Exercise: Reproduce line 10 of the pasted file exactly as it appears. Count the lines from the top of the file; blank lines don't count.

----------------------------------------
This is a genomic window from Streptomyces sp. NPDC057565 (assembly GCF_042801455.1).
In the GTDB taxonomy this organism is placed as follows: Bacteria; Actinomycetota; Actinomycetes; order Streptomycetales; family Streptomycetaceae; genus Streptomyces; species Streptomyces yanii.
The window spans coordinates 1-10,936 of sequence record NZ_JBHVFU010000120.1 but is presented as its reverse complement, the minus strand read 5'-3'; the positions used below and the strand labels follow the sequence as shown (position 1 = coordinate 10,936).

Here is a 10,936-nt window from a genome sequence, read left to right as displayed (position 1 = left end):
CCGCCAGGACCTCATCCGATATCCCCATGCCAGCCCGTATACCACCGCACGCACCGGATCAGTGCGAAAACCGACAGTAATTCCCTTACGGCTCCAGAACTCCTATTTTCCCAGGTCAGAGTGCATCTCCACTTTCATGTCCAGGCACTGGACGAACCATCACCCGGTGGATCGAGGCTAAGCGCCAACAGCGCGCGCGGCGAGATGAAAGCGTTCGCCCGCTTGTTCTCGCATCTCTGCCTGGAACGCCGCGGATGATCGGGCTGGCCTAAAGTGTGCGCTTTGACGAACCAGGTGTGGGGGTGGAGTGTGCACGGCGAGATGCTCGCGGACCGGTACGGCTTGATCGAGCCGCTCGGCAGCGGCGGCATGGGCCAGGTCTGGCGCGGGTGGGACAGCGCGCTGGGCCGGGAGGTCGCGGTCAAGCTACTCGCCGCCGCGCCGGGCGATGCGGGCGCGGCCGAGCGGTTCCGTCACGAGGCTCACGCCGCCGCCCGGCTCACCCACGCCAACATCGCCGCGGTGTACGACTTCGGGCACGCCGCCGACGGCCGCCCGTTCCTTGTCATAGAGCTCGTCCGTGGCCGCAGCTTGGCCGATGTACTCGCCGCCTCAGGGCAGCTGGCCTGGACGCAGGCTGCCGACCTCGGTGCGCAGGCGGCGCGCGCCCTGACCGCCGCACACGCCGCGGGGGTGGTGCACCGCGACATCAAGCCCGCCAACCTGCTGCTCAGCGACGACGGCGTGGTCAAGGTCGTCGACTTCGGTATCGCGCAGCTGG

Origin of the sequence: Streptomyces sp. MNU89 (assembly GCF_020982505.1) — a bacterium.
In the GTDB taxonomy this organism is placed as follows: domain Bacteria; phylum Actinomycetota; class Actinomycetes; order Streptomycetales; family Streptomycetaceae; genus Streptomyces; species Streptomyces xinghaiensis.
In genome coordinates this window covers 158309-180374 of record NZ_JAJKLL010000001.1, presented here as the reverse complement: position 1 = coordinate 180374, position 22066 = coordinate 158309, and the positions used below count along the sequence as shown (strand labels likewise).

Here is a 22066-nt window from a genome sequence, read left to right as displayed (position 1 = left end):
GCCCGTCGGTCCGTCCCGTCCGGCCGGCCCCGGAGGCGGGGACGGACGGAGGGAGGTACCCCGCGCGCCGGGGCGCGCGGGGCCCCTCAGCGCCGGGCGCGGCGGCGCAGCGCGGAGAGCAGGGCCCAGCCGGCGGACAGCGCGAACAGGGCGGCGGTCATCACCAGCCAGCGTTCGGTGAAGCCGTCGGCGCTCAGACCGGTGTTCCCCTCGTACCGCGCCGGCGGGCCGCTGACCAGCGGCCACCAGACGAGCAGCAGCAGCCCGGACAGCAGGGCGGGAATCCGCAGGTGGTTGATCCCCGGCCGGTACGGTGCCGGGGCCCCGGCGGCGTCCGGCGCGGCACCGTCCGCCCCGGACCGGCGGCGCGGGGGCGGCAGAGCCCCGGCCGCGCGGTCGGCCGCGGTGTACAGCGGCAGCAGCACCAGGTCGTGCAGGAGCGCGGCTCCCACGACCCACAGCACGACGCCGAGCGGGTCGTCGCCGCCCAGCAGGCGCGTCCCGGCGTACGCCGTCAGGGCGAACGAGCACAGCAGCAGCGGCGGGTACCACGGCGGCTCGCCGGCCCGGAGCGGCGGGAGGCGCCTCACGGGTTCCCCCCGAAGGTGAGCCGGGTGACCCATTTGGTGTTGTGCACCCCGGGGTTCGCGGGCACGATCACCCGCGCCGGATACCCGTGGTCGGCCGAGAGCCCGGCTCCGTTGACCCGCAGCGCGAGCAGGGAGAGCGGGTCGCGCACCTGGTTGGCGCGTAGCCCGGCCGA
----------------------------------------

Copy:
GCCCGTCGGTCCGTCCCGTCCGGCCGGCCCCGGAGGCGGGGACGGACGGAGGGAGGTACCCCGCGCGCCGGGGCGCGCGGGGCCCCTCAGCGCCGGGCGCGGCGGCGCAGCGCGGAGAGCAGGGCCCAGCCGGCGGACAGCGCGAACAGGGCGGCGGTCATCACCAGCCAGCGTTCGGTGAAGCCGTCGGCGCTCAGACCGGTGTTCCCCTCGTACCGCGCCGGCGGGCCGCTGACCAGCGGCCACCAGACGAGCAGCAGCAGCCCGGACAGCAGGGCGGGAATCCGCAGGTGGTTGATCCCCGGCCGGTACGGTGCCGGGGCCCCGGCGGCGTCCGGCGCGGCACCGTCCGCCCCGGACCGGCGGCGCGGGGGCGGCAGAGCCCCGGCCGCGCGGTCGGCCGCGGTGTACAGCGGCAGCAGCACCAGGTCGTGCAGGAGCGCGGCTCCCACGACCCACAGCACGACGCCGAGCGGGTCGTCGCCGCCCAGCAGGCGCGTCCCGGCGTACGCCGTCAGGGCGAACGAGCACAGCAGCAGCGGCGGGTACCACGGCGGCTCGCCGGCCCGGAGCGGCGGGAGGCGCCTCACGGGTTCCCCCCGAAGGTGAGCCGGGTGACCCATTTGGTGTTGTGCACCCCGGGGTTCGCGGGCACGATCACCCGCGCCGGATACCCGTGGTCGGCCGAGAGCCCGGCTCCGTTGACCCGCAGCGCGAGCAGGGAGAGCGGGTCGCGCACCTGGTTGGCGCGTAGCCCGGCCGA